Albert Banduragreenspun.com : LUSENET : History & Theory of Psychology : One Thread
What was the most important theory that Bandura developed? I enjoyed abnormal psychology, adolescence development, human span
-- Felipe Solano de la Sala (firstname.lastname@example.org), September 08, 2004
I think he is best known for his theory of observational learning (also called 'vicarious learning'). Seminal studies that he and his colleagues performed are those known as the 'bobo doll studies'. These studies are covered by all the major introductory textbooks on psychology.
You can find further information on Albert Bandura at http://www.ship.edu/~cgboeree/bandura.html .
-- Casper Hulshof (email@example.com), September 09, 2004.
Hi Felipe, While some might consider Bandura's main contributions to be our understanding of how often individuals observe other's behavior to find out what typically works or does not work,I will mention three other contributions he made that could be as important as his work with observation/imitation/models. First was his pioneering work on human aggression (particularly showing how important imitative aggression was) and second was his pivotal role in the 20th century transition in psychology from a social-behavioral perspective to a social/cognitive-behavioral perspective. Quite a bit of individual cognitive analysis and emotional evaluation was assumed to go on in important social interactions, and he felt that social interactions were often two-way streets (i.e., his concept of reciprocal determinism). Another example of his cognitive perspective (and the third contribution I will add to his contributions list in addition to his imitation work)was his important concept of self-efficacy (feeling capable, particularly in certain contexts). We spend so much time and energy convincing others and ourselves, that we are capable and worthy. I hope this helps. Paul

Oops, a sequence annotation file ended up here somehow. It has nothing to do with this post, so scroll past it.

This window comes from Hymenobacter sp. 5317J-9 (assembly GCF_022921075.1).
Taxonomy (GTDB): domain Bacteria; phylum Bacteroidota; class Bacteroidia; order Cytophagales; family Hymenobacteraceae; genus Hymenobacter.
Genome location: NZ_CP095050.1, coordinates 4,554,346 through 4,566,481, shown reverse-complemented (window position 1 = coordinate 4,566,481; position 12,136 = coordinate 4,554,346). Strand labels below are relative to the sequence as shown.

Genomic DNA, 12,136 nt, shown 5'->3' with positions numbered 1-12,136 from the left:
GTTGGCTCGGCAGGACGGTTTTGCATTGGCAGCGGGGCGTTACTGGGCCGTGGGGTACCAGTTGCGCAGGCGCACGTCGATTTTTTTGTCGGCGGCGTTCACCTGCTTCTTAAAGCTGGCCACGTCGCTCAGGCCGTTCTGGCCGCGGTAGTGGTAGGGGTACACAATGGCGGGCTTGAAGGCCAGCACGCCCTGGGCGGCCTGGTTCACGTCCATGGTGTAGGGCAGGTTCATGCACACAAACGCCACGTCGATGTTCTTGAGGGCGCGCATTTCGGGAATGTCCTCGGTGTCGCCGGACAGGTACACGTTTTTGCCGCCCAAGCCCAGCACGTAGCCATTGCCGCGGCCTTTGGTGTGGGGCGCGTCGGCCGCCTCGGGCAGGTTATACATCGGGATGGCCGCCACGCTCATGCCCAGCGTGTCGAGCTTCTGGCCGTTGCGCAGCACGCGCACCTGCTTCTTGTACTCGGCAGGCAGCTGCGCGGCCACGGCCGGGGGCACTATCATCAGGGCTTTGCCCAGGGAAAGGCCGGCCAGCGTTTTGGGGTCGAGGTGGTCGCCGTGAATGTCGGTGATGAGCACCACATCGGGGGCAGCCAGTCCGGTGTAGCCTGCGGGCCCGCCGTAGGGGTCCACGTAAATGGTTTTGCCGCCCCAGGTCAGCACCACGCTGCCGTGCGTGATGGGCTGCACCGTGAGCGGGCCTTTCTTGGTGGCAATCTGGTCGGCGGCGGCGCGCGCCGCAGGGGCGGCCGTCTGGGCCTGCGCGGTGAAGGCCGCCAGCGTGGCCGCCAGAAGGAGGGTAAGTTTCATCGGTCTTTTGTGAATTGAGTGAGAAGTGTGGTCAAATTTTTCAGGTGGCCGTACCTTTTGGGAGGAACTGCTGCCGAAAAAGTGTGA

-- Paul Kleinginna (firstname.lastname@example.org), September 10, 2004.